St Colman’s College, Newry, pupil Redmond O’Hanlon won the prestigious prize at the recent Big Bang Fair NI incorporating Sentinus Young Innovators and has now been nominated to attend the UK-wide Big Bang Competition at Birmingham’s NEC in March 2020.
Redmond’s ‘Quad Trough’ project involved an innovative cattle feeding trough which folds for convenience and can be easily transported by quad or other motorised vehicle.
Quad Trough is fabricated using a robust tubular mild steel welded frame finished in Racing green to blend in with environment.
Redmond also received the Institution of Mechanical Engineers Awards, given to the project demonstrating the best mechanical engineering content.
Meanwhile, Loreto Secondary School Balbriggan pupils, Cleo Gallen and Zainab Shahid won the top prize and will now represent the competition at the International Science and Engineering Fair (ISEF) in Anaheim, California with an all-expenses paid trip in May 2020.
Their project is focused on finding an environmentally friendly and biodegradable alternative to plastic microbeads which are used in various cosmetics and personal care products.
This results in them ending up in our rivers and oceans where they harm the marine life.
The project impressed the judges who believed it was trying to tackle a hugely significant and topical issue and as such was strong enough to compete in the global competition next year.
Fellow Loreto College pupils Katie Caffrey and Eve Matthews were awarded the Young Scientists Overall Winner prize for their project on promoting healthier eating through taste innovation.
They received £200 and Trophy as well as a nomination to attend the UK-wide Big Bang Competition at the Birmingham NEC.
The Balbriggan girls joined more than 3,000 young people from over 130 schools across Northern Ireland and the Republic of Ireland, during the exhibition at Ulster University’s Jordanstown campus, one of the largest science and engineering events of its kind on the island and across the UK.
Students showcased their science projects solving real world problems and competed for a variety of prizes including the chance to the local competition at the Big Bang Fair in the UK and International Science and Engineering Fair in the USA.
The annual showcase celebrates the achievements of young people in Science, Technology, Engineering and Maths (STEM) and centres on an exhibition of innovative and exciting science projects, based around real world problems and carried out by students from schools across the island of Ireland.
The event was organised by Sentinus, an educational charity working with more than 60,000 young people each year, from schools and colleges across Northern Ireland and further afield, delivering programmes that promote engagement in STEM and support the development of scientific and technological skills.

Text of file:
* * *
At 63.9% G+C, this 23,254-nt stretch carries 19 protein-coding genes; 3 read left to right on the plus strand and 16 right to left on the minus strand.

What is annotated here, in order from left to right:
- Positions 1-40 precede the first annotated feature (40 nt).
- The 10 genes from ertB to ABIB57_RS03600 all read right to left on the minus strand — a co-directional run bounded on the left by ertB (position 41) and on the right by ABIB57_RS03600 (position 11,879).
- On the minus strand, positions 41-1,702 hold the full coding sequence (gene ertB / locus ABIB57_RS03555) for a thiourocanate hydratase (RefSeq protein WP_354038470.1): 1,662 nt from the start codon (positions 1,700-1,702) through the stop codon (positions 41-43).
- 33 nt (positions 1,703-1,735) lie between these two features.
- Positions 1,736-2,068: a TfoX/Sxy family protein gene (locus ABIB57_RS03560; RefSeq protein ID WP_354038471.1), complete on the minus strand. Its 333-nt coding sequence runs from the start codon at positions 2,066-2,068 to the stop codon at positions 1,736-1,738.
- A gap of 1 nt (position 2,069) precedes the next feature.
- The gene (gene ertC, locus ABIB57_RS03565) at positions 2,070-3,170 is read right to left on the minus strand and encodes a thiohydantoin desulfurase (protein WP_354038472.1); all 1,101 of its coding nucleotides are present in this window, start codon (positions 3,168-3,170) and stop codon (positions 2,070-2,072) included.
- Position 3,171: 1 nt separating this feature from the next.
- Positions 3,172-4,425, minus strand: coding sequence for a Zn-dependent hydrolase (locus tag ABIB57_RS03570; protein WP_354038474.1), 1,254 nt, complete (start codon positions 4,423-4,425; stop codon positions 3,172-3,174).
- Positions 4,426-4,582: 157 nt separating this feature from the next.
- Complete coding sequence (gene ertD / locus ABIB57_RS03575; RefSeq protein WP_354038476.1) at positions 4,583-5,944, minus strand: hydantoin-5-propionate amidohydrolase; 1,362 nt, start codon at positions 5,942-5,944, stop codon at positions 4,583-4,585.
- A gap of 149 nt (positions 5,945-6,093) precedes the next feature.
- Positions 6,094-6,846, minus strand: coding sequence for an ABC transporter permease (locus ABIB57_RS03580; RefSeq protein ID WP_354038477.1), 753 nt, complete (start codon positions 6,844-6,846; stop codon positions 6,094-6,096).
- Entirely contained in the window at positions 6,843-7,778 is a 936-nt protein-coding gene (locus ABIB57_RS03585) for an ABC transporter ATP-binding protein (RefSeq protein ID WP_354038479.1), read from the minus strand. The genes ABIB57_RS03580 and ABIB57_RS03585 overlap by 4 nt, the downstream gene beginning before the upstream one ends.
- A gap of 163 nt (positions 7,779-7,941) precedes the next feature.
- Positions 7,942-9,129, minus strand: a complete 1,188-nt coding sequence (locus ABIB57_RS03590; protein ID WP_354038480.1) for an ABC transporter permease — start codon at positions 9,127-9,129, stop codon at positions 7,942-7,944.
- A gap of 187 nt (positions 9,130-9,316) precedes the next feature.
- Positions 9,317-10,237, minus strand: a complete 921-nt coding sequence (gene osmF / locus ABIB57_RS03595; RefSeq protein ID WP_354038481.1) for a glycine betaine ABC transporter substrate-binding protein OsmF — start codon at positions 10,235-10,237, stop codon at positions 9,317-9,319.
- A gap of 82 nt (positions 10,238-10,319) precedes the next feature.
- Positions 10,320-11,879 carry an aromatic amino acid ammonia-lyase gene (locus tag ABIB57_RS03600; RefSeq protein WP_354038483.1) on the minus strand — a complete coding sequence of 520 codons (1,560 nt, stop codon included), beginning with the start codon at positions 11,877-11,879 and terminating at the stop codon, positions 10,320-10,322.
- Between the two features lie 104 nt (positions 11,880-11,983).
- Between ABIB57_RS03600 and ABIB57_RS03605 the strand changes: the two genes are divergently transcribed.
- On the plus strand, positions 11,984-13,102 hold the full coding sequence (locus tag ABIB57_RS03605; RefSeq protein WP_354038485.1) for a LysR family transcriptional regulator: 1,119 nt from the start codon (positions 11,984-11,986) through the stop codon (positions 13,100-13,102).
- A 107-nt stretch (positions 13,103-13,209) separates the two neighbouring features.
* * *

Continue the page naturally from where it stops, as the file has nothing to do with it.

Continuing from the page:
On the day, exhibitions of project work from primary, post primary and further education students were displayed and judged by industry experts who volunteer their time as part of a commitment to progress the STEM agenda for Northern Ireland.
Alongside the exhibition and competition, school children were treated to a number of interactive workshops designed to bring science to life.
This year saw ‘The Next Giant Leap’ by Scott Marley and ‘To the Moon’ by Neil Monteiro, with each putting their own creative spin on the wonders of science and engineering. Employers, universities and industry bodies such as Queen’s University, Ulster University, Atkins and The Royal Society of Chemistry were also on hand to provide valuable advice about pursuing a career in the STEM sectors.
Commenting on the event, Bill Connor, Sentinus chief executive said: “A STEM literate society is considered vital to the long-term economic success of Northern Ireland and that these skills are considered a necessity to enable us compete in a truly global and connected marketplace.
“This flagship event is a culmination of a lot of our work with schools over the past year which is designed to encourage and develop an interest in STEM subjects and skills among our young people.
“With the recent report from the Council for the Curriculum, Examinations and Assessment (CCEA) showing a low number of girls in Northern Ireland studying computing, it is important we tackle the cultural stereotyping of computer users and bridge the STEM gender gap.
“By challenging misconceptions about women and science, we can help encourage more girls to consider pursuing STEM subjects.
“There is growing demand for STEM skills, particularly for sectors such as engineering, construction and manufacturing, and it’s essential that gender is no barrier to ensuring that all young people have the knowledge and skills to succeed.”